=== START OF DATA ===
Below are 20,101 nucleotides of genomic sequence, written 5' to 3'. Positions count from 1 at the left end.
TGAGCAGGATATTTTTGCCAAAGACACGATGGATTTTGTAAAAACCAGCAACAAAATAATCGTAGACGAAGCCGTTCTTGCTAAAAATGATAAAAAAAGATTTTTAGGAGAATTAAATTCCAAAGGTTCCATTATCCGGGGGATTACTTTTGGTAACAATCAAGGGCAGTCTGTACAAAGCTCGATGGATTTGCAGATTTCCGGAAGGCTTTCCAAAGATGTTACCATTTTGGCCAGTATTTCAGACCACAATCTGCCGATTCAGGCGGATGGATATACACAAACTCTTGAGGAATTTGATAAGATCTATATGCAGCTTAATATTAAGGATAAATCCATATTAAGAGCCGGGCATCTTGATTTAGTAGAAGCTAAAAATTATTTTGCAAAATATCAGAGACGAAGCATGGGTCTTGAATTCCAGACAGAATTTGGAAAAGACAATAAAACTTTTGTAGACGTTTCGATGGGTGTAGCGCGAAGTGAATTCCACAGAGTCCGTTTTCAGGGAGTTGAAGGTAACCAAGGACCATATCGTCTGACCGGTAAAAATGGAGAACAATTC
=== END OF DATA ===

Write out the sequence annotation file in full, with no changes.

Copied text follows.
Below are 20,101 nucleotides of genomic sequence, written 5' to 3'. Positions count from 1 at the left end.
TGAGCAGGATATTTTTGCCAAAGACACGATGGATTTTGTAAAAACCAGCAACAAAATAATCGTAGACGAAGCCGTTCTTGCTAAAAATGATAAAAAAAGATTTTTAGGAGAATTAAATTCCAAAGGTTCCATTATCCGGGGGATTACTTTTGGTAACAATCAAGGGCAGTCTGTACAAAGCTCGATGGATTTGCAGATTTCCGGAAGGCTTTCCAAAGATGTTACCATTTTGGCCAGTATTTCAGACCACAATCTGCCGATTCAGGCGGATGGATATACACAAACTCTTGAGGAATTTGATAAGATCTATATGCAGCTTAATATTAAGGATAAATCCATATTAAGAGCCGGGCATCTTGATTTAGTAGAAGCTAAAAATTATTTTGCAAAATATCAGAGACGAAGCATGGGTCTTGAATTCCAGACAGAATTTGGAAAAGACAATAAAACTTTTGTAGACGTTTCGATGGGTGTAGCGCGAAGTGAATTCCACAGAGTCCGTTTTCAGGGAGTTGAAGGTAACCAAGGACCATATCGTCTGACCGGTAAAAATGGAGAACAATTC